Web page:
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Eclipse tracks your TODO and list them in a proper windows automatically. I find it powerful enough if you don't need advanced features.

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I'm quite fond of tracks. It has the flavour of GTD without getting too regimented about it.

I can quickly whack stuff in there as I think of it, and then not have to worry about forgetting after that.

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Wow, I just had this question yesterday. After some searching, I settled on the ReminderFox Firefox extension. It's completely integrated into the browser and has pop ups to remind you every time you open your browser when a task is due.

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I like Mylyn a lot: integrated into Eclipse, works with many trackers as well as without (local tasks) and realizes new concepts like the focused UI.

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There is also Task Scanner Plugin for Hudson (in case it fits in your environment). With that you can track number of TODOs/FIXMEs on your continuous integration build reports.

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alt text We use the "Open Tasks Trend" feature in Hudson, this works for a slew of languages. For our C# project we have 3 levels of tasks and this is accomplished by different TODO: style comments.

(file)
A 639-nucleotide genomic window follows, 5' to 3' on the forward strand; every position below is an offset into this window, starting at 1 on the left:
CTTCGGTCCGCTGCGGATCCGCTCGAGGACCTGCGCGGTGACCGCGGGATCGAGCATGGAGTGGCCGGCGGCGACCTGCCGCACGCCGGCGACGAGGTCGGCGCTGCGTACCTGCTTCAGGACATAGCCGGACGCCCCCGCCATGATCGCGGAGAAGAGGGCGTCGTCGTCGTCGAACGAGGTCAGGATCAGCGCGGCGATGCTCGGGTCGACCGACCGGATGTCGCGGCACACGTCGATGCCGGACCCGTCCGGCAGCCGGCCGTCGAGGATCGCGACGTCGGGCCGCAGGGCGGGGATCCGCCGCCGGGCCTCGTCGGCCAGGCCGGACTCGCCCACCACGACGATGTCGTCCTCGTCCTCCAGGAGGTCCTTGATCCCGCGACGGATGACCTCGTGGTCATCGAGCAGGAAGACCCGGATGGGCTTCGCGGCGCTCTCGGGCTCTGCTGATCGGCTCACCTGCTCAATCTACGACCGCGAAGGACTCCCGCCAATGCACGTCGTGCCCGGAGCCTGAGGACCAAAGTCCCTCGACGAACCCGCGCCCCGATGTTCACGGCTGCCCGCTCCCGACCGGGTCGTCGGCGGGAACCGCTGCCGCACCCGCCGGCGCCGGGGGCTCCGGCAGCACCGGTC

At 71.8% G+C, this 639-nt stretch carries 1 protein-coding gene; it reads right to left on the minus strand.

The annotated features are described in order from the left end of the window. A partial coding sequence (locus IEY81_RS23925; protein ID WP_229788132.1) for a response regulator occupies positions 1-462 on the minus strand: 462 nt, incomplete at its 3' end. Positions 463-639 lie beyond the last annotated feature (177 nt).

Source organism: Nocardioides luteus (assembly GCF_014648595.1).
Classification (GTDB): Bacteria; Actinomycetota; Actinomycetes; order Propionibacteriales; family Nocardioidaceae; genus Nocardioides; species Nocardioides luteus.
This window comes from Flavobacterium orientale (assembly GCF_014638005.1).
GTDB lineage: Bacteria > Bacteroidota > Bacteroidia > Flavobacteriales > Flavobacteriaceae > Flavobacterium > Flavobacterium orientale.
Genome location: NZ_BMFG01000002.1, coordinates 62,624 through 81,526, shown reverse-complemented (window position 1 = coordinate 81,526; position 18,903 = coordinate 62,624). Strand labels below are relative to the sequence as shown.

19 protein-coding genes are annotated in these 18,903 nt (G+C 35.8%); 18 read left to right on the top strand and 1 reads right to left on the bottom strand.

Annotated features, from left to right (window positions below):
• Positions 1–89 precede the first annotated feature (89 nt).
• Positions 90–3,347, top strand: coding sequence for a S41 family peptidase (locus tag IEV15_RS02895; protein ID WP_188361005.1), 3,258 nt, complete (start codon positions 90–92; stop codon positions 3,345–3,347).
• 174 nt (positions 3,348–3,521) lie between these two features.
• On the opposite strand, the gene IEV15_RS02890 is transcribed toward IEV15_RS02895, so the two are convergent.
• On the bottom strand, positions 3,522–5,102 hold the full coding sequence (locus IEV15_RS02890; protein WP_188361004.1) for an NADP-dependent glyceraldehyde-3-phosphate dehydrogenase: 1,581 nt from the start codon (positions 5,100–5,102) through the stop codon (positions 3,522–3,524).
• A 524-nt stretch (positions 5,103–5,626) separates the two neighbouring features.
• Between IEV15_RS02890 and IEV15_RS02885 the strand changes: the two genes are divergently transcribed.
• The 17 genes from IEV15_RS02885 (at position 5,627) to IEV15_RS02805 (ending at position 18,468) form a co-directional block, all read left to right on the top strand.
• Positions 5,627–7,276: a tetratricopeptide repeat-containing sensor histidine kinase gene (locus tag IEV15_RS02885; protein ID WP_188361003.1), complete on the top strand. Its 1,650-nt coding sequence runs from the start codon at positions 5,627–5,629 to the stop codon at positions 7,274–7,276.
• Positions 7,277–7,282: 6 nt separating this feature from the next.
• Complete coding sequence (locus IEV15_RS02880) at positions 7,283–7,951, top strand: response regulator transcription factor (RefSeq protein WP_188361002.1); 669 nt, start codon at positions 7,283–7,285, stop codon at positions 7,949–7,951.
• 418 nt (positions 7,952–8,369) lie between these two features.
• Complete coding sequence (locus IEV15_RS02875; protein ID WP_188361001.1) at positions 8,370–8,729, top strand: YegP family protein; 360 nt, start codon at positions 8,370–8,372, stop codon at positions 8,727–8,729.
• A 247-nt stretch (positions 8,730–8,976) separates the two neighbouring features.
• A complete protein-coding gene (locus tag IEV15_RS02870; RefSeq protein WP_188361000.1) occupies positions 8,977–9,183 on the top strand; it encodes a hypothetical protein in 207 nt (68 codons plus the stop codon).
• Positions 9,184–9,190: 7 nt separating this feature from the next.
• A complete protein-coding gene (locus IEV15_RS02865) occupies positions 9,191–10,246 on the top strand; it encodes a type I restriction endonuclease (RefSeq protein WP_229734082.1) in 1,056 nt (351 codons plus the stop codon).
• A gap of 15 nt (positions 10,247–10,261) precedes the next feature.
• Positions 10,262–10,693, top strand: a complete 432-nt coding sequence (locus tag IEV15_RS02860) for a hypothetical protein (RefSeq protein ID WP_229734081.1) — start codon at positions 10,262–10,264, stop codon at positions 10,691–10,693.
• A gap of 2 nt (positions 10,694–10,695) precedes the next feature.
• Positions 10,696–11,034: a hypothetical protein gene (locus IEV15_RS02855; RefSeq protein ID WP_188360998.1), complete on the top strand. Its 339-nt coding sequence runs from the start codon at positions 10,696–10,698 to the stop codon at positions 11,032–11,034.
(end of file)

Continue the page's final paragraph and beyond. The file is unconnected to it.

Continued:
• High Priority Matches on FIXME:, HARDCODED: or HACK:

  • Medium Priority Matches on TODO:

  • Low Priority Matches on MEH: or CODEREVIEW:

Hudson will then take this list and trend graph it as shown in the picture, as well as have a sortable, filterable list of the tasks and it will display the messages on the web page with links that will take you right to the line in the source code on Hudson.

Plus we can easily setup points of interest for code reviews with CODEREVIEW: and have a nice concise list to print out.

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I use Sandglaz and place my todos in 3 columns now, next and later (a little like their blog, but only one row)...and its easy and fast to use. I'm a freelancer so I work on several projects at a time so it works for me

I use pending tests only to remind myself to write tests. I use Rspec, so it has that build it.

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For C++ projects (native/ATL):

#ifndef _TODO_H_
#define _TODO_H_
#pragma once

// from atldef.h:
#ifndef _ATL_STRINGIZE
#define __ATL_STRINGIZE(_Value) #_Value
#define _ATL_STRINGIZE(_Value) __ATL_STRINGIZE(_Value)
#endif

// put x in quotes, no need to use #pragma!
#define __TODO(x)           __pragma(message(__FILE__"("_ATL_STRINGIZE(__LINE__)") : TODO: "x)) 
#define __WTF(x)            __pragma(message(__FILE__"("_ATL_STRINGIZE(__LINE__)") : WTF?! "x)) 
// prefer to use ISO-formatted date
#define __BUGFIX(date, x)   __pragma(message(__FILE__"("_ATL_STRINGIZE(__LINE__)") : BUGFIX: "#date" "x)) 
#define __CHANGE(date, x)   __pragma(message(__FILE__"("_ATL_STRINGIZE(__LINE__)") : CHANGE: "#date" "x)) 

#endif _TODO_H_

Looking for something like that for C#.

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doxygen can track such issues

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One of our source code modules is absolutely littered with inline #pragma todo lines. The build output is polluted so we never can really tell when there are any new compiler warnings. Some of the todos have been there for years and the original developer has long since left the company.

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I use emacs org-mode to keep track of not only code TODOs, but my whole life. It works as an extremely powerful outliner with some spreadsheet and calendar features as well. I use mercurial for lightweight version handling and simple replication between different machings.

It works surprisingly well.